Bloomberg lists Morocco among five key economic connector countries

Bloomberg lists Morocco among five key economic connector countries

Bloomberg names Morocco as one of five “connector” countries that are emerging as important links in a global economy that is fragmenting into rival blocs.

In collaboration with Bloomberg Economics, Bloomberg Businessweek has analyzed in-depth trade and investment data to highlight five countries – Morocco, Vietnam, Poland, Mexico and Indonesia – that are strategically positioned on new geopolitical fault lines.

Collectively, these nations generated an economic output of $4 billion in 2022, surpassing India and almost rivaling economic powerhouses such as Germany and Japan. Although their political and historical backgrounds are varied, they share an opportunistic ambition to capture economic spinoffs by establishing crucial links between the USA and China, as well as between China, Europe and other Asian economies.

These five nations are not alone in positioning themselves as mediators between the world’s evolving economies. However, thanks to their strategic location and efficiency in facilitating trade, they play a crucial role as focal points.

Although they account for just 4% of global gross domestic product, they have attracted more than 10%, or $550 billion, of all so-called “greenfield” investments since 2017. This term encompasses spending on the creation of new factories, offices and other facilities by a foreign company looking to establish or expand its operations in another country. Bloomberg Economics’ analysis reveals that all these countries have seen an acceleration in their trade with the rest of the world over the past five years.

According to the same source, Morocco, holder of the world’s largest phosphate reserves, is becoming a major player in the transformation of the global automotive industry. This mineral is a key ingredient in lithium iron phosphate (LFP) batteries, a fast-growing variety of rechargeable cells used in electric vehicles (EVs).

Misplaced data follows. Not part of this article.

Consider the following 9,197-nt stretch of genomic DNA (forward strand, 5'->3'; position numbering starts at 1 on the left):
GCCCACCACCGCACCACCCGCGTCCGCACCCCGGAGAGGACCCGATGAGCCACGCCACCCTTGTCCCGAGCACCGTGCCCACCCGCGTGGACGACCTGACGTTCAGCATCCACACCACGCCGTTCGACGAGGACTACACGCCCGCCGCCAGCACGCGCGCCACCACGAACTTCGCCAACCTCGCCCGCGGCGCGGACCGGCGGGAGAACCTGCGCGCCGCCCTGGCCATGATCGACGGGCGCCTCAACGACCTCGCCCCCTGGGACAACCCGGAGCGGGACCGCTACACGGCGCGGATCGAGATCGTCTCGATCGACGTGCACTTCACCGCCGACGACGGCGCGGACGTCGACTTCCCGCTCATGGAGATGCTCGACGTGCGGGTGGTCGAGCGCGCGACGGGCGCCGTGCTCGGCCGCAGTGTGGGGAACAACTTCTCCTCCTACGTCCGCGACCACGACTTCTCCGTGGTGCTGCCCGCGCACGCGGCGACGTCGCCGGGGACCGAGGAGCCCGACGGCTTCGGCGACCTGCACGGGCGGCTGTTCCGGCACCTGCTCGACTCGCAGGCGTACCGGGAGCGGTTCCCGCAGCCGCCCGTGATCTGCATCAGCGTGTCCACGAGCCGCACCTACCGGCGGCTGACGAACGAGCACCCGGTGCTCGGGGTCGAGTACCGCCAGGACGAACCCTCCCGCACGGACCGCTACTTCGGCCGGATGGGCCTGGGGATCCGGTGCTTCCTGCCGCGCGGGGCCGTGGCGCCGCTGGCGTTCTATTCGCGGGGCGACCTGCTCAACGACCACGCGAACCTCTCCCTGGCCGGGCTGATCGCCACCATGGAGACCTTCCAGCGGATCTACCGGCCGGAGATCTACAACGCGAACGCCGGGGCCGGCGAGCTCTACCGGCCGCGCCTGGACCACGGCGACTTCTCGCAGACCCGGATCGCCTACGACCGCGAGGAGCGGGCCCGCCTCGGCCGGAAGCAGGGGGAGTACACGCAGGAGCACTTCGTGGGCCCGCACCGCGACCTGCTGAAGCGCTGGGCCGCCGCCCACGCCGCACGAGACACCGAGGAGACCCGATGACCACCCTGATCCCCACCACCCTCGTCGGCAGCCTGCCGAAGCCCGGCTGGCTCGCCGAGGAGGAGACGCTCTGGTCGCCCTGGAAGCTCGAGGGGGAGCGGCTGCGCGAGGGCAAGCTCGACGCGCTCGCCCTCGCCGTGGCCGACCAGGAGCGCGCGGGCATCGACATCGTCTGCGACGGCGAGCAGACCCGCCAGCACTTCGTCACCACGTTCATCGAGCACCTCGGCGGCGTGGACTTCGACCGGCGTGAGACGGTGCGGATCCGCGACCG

What’s more, the country already boasts a booming automotive sector, with plants owned by Renault SA and Stellantis NV producing thousands of cars a day, supported by dozens of well-established US suppliers. Among them are Lear Corp. based in Southfield, Michigan, and Commercial Vehicle Group Inc, of New Albany, Ohio, which have announced expansion plans this year, recalls Bloomberg.

Today, a strong supply chain for batteries for electric vehicles is emerging. Morocco’s excellent trade relations with Europe and the USA, as well as its openness to foreign direct investment, make it a focal point where companies on both sides of the growing divide between the USA and China can either compete or collaborate.

In 2022, Morocco saw the announcement of $15.3 billion in new greenfield plant projects financed by foreign investors, a sum almost equivalent to that of the previous five years combined, and this trend shows no sign of slowing.

The analysis also highlights that in May, China’s Gotion High-Tech Co. signed an agreement with the Kingdom to build a $6.4 billion battery factory, which would be one of the largest in the world.

In September, CNGR Advanced Material Co. a Chinese manufacturer of battery components, announced a project worth up to $2 billion to produce enough LFP batteries to eventually equip 1 million vehicles a year. For his part, Thorsten Lahrs, CEO of CNGR Europe, claims that Morocco is ideally placed to supply the car batteries of the future.

Similarly, South Korea’s LM Chem and Youyshan, a subsidiary of China’s Huayou Group, announced plans to make Morocco their global base in the LFP battery market, with mass production scheduled for 2026. In the announcement, the partners were explicit about the economic rationale: the choice of Morocco was influenced by the provisions of the US Inflation Reduction Act of 2022.


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